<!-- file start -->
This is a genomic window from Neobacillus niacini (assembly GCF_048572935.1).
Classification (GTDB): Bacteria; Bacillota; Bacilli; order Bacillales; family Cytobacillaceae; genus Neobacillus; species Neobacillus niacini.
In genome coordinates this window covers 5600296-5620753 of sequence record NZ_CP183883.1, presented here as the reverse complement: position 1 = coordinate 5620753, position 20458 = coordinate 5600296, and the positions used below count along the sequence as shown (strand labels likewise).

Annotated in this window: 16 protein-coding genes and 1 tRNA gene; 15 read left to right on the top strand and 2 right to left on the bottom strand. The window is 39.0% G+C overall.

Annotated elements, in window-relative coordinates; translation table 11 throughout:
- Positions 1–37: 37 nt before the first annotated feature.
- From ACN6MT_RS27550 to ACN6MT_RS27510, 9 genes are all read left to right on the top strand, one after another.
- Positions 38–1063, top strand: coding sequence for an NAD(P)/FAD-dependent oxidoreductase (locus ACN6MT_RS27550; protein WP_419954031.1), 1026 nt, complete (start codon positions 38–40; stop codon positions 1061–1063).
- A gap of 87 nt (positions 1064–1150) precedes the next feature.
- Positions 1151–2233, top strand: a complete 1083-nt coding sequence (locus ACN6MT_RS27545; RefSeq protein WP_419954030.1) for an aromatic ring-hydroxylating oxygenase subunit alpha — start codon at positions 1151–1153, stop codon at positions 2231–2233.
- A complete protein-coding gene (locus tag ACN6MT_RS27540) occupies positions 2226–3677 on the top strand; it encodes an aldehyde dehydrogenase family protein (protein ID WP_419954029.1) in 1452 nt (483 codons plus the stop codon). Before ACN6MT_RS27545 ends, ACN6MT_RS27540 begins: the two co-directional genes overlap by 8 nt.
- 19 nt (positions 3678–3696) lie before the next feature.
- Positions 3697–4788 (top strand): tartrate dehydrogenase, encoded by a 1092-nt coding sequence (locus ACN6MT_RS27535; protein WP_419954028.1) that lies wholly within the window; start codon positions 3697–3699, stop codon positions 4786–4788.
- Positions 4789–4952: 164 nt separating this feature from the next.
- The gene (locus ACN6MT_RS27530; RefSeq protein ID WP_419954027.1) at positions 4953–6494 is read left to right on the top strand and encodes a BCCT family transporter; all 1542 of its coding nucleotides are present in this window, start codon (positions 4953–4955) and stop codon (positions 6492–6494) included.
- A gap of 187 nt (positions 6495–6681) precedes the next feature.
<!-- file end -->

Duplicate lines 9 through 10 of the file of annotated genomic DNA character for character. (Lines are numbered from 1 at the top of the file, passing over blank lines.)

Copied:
- A gap of 87 nt (positions 1064–1150) precedes the next feature.
- Positions 1151–2233, top strand: a complete 1083-nt coding sequence (locus ACN6MT_RS27545; RefSeq protein WP_419954030.1) for an aromatic ring-hydroxylating oxygenase subunit alpha — start codon at positions 1151–1153, stop codon at positions 2231–2233.